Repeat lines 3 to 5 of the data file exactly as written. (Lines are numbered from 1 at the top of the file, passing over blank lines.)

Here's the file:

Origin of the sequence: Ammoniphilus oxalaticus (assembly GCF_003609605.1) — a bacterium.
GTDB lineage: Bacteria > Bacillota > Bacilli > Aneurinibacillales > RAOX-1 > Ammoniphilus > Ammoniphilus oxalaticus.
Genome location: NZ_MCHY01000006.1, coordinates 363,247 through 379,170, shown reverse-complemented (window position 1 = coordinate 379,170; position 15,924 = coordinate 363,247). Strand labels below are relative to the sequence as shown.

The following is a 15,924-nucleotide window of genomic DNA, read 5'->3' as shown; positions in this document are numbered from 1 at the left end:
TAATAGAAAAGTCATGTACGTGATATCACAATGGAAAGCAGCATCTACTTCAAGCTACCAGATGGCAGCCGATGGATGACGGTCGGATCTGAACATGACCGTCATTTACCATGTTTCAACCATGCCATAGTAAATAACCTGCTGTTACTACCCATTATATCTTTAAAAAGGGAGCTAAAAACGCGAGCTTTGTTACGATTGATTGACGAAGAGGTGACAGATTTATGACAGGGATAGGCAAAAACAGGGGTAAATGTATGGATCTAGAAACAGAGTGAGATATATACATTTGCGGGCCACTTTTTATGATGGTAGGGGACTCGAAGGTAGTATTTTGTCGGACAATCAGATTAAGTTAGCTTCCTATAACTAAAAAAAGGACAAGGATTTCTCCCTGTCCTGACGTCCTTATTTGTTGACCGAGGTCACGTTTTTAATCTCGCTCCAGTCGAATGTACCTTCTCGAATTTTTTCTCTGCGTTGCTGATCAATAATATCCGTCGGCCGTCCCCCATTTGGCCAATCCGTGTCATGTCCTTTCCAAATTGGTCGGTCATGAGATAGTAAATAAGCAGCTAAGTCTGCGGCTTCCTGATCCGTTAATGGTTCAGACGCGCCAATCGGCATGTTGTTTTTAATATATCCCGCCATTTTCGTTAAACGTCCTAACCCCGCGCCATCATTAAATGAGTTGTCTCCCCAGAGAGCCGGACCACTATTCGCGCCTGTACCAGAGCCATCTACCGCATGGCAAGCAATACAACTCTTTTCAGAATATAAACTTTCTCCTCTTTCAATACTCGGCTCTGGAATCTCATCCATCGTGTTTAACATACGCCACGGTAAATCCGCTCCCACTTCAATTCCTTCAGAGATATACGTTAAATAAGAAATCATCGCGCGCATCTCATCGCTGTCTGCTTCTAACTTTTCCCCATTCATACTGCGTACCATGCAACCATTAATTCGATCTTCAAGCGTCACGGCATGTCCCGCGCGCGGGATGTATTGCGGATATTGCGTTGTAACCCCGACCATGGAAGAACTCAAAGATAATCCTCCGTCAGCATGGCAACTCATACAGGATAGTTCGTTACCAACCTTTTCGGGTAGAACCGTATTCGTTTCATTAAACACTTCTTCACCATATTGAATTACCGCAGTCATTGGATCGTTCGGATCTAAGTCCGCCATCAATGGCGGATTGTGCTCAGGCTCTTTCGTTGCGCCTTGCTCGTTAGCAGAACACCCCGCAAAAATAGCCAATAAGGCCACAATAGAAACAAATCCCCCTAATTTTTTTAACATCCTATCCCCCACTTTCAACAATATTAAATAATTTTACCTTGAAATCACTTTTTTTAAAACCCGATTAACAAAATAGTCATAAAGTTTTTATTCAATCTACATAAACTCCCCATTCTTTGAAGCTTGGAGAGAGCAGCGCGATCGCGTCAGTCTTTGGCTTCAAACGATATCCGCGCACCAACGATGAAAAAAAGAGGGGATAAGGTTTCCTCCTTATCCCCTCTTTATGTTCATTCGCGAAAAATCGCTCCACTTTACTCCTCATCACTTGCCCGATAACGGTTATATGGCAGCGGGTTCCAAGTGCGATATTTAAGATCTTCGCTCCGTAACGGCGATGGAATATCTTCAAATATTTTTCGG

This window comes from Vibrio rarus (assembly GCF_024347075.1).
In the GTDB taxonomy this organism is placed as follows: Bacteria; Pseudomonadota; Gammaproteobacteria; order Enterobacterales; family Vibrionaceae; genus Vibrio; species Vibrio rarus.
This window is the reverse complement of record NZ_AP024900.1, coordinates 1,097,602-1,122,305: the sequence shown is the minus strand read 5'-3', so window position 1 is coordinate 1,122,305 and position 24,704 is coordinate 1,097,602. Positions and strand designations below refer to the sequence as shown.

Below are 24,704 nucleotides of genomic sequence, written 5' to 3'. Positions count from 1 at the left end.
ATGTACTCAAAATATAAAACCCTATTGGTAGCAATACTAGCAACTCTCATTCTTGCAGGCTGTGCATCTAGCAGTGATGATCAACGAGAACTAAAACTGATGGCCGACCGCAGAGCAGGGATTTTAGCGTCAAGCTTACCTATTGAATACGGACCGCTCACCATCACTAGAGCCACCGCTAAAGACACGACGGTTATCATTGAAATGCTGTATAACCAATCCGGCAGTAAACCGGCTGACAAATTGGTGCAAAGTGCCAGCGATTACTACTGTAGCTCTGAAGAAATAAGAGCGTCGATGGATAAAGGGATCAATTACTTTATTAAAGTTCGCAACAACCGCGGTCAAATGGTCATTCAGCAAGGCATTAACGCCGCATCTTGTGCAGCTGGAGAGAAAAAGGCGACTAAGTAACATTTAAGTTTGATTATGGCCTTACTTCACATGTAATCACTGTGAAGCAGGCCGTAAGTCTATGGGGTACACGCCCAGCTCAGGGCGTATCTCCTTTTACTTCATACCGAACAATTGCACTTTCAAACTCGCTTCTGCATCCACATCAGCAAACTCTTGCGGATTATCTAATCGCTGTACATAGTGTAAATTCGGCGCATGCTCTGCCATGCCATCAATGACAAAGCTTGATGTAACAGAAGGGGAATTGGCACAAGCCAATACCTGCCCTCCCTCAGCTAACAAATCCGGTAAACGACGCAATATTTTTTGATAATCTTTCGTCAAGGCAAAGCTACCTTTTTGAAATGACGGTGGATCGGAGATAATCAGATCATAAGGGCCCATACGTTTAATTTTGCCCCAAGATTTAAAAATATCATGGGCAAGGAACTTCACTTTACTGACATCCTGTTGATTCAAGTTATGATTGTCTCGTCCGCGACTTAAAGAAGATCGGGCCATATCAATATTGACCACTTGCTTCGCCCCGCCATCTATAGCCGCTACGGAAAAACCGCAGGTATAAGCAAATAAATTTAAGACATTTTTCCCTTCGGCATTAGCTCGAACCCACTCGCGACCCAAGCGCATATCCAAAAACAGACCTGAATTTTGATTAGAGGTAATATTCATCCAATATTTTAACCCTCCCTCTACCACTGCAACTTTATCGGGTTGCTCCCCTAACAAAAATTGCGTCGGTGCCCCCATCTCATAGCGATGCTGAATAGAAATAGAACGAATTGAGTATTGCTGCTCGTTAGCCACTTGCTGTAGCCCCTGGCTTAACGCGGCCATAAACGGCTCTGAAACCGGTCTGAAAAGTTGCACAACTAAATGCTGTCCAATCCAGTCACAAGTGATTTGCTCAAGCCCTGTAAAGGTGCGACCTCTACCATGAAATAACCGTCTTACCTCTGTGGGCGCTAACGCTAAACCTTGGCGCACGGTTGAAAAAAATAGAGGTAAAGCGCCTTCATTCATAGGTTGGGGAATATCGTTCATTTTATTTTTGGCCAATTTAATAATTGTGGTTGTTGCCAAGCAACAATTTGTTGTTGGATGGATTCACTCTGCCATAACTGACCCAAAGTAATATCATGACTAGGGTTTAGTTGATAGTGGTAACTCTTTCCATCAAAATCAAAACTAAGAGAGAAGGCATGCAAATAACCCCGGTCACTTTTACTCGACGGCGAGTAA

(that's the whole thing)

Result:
Genome location: NZ_MCHY01000006.1, coordinates 363,247 through 379,170, shown reverse-complemented (window position 1 = coordinate 379,170; position 15,924 = coordinate 363,247). Strand labels below are relative to the sequence as shown.

The following is a 15,924-nucleotide window of genomic DNA, read 5'->3' as shown; positions in this document are numbered from 1 at the left end:
TAATAGAAAAGTCATGTACGTGATATCACAATGGAAAGCAGCATCTACTTCAAGCTACCAGATGGCAGCCGATGGATGACGGTCGGATCTGAACATGACCGTCATTTACCATGTTTCAACCATGCCATAGTAAATAACCTGCTGTTACTACCCATTATATCTTTAAAAAGGGAGCTAAAAACGCGAGCTTTGTTACGATTGATTGACGAAGAGGTGACAGATTTATGACAGGGATAGGCAAAAACAGGGGTAAATGTATGGATCTAGAAACAGAGTGAGATATATACATTTGCGGGCCACTTTTTATGATGGTAGGGGACTCGAAGGTAGTATTTTGTCGGACAATCAGATTAAGTTAGCTTCCTATAACTAAAAAAAGGACAAGGATTTCTCCCTGTCCTGACGTCCTTATTTGTTGACCGAGGTCACGTTTTTAATCTCGCTCCAGTCGAATGTACCTTCTCGAATTTTTTCTCTGCGTTGCTGATCAATAATATCCGTCGGCCGTCCCCCATTTGGCCAATCCGTGTCATGTCCTTTCCAAATTGGTCGGTCATGAGATAGTAAATAAGCAGCTAAGTCTGCGGCTTCCTGATCCGTTAATGGTTCAGACGCGCCAATCGGCATGTTGTTTTTAATATATCCCGCCATTTTCGTTAAACGTCCTAACCCCGCGCCATCATTAAATGAGTTGTCTCCCCAGAGAGCCGGACCACTATTCGCGCCTGTACCAGAGCCATCTACCGCATGGCAAGCAATACAACTCTTTTCAGAATATAAACTTTCTCCTCTTTCAATACTCGGCTCTGGAATCTCATCCATCGTGTTTAACATACGCCACGGTAAATCCGCTCCCACTTCAATTCCTTCAGAGATATACGTTAAATAAGAAATCATCGCGCGCATCTCATCGCTGTCTGCTTCTAACTTTTCCCCATTCATACTGCGTACCATGCAACCATTAATTCGATCTTCAAGCGTCACGGCATGTCCCGCGCGCGGGATGTATTGCGGATATTGCGTTGTAACCCCGACCATGGAAGAACTCAAAGATAATCCTCCGTCAGCATGGCAACTCATACAGGATAGTTCGTTACCAACCTTTTCGGGTAGAACCGTATTCGTTTCATTAAACACTTCTTCACCATATTGAATTACCGCAGTCATTGGATCGTTCGGATCTAAGTCCGCCATCAATGGCGGATTGTGCTCAGGCTCTTTCGTTGCGCCTTGCTCGTTAGCAGAACACCCCGCAAAAATAGCCAATAAGGCCACAATAGAAACAAATCCCCCTAATTTTTTTAACATCCTATCCCCCACTTTCAACAATATTAAATAATTTTACCTTGAAATCACTTTTTTTAAAACCCGATTAACAAAATAGTCATAAAGTTTTTATTCAATCTACATAAACTCCCCATTCTTTGAAGCTTGGAGAGAGCAGCGCGATCGCGTCAGTCTTTGGCTTCAAACGATATCCGCGCACCAACGATGAAAAAAAGAGGGGATAAGGTTTCCTCCTTATCCCCTCTTTATGTTCATTCGCGAAAAATCGCTCCACTTTACTCCTCATCACTTGCCCGATAACGGTTATATGGCAGCGGGTTCCAAGTGCGATATTTAAGATCTTCGCTCCGTAACGGCGATGGAATATCTTCAAATATTTTTCGG